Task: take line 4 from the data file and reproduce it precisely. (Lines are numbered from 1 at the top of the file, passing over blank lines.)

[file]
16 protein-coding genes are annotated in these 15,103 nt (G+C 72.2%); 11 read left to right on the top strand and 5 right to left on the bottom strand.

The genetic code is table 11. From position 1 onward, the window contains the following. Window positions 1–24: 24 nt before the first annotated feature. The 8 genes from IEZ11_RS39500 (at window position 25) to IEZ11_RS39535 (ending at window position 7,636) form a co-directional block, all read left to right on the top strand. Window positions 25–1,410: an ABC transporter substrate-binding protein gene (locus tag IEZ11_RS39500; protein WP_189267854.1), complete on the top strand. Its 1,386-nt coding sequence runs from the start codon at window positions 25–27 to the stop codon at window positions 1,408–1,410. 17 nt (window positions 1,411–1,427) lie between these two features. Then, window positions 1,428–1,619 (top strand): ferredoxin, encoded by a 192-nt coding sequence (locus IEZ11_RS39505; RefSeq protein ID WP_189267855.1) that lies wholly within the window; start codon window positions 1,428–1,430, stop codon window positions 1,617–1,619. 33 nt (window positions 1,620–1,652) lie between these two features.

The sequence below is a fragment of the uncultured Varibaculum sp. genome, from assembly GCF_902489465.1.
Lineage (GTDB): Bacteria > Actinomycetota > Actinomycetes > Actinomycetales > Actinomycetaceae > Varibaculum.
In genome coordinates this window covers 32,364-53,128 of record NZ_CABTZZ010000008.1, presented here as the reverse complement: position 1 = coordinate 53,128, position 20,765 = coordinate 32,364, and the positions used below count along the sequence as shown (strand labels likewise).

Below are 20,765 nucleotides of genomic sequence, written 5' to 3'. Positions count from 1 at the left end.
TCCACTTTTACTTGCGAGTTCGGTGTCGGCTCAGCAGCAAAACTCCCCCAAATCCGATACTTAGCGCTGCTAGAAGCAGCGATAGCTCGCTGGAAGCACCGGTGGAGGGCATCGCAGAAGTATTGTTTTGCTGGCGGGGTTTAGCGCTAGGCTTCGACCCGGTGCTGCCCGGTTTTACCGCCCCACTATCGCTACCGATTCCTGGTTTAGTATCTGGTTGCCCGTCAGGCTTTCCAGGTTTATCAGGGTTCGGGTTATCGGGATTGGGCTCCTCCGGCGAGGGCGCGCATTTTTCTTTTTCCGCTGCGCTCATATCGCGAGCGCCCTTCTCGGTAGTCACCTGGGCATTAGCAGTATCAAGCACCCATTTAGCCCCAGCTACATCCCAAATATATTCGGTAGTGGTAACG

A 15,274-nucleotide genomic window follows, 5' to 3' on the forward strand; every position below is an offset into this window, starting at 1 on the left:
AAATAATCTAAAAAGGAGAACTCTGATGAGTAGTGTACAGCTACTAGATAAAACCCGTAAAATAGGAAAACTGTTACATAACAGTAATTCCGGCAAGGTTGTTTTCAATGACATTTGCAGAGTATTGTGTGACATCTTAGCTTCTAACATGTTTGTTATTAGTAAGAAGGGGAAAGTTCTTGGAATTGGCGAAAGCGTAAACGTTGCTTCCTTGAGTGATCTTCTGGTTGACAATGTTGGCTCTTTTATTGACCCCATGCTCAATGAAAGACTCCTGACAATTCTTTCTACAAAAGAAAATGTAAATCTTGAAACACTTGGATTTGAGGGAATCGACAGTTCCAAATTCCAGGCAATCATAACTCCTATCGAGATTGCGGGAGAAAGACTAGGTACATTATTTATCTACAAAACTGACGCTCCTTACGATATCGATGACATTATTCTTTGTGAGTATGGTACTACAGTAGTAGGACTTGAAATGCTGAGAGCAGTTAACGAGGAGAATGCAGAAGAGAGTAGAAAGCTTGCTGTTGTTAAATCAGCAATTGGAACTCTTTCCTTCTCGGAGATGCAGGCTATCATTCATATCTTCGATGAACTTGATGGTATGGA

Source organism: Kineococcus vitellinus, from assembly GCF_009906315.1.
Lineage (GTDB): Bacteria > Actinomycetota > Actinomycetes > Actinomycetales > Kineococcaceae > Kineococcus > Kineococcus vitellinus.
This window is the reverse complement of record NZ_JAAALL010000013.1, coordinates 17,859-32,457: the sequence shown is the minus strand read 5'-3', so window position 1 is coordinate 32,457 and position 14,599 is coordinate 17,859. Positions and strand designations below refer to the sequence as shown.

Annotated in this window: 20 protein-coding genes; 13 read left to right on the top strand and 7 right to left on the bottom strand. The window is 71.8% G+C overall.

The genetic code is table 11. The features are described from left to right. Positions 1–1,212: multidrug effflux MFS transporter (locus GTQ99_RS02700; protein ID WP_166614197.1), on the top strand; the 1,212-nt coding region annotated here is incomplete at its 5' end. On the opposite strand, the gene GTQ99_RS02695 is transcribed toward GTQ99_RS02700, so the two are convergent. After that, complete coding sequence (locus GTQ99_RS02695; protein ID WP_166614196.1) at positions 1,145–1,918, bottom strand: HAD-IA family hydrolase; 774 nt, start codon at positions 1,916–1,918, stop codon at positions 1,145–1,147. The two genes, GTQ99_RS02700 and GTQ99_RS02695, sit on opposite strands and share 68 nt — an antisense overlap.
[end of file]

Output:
Lineage (GTDB): Bacteria > Actinomycetota > Actinomycetes > Actinomycetales > Actinomycetaceae > Varibaculum.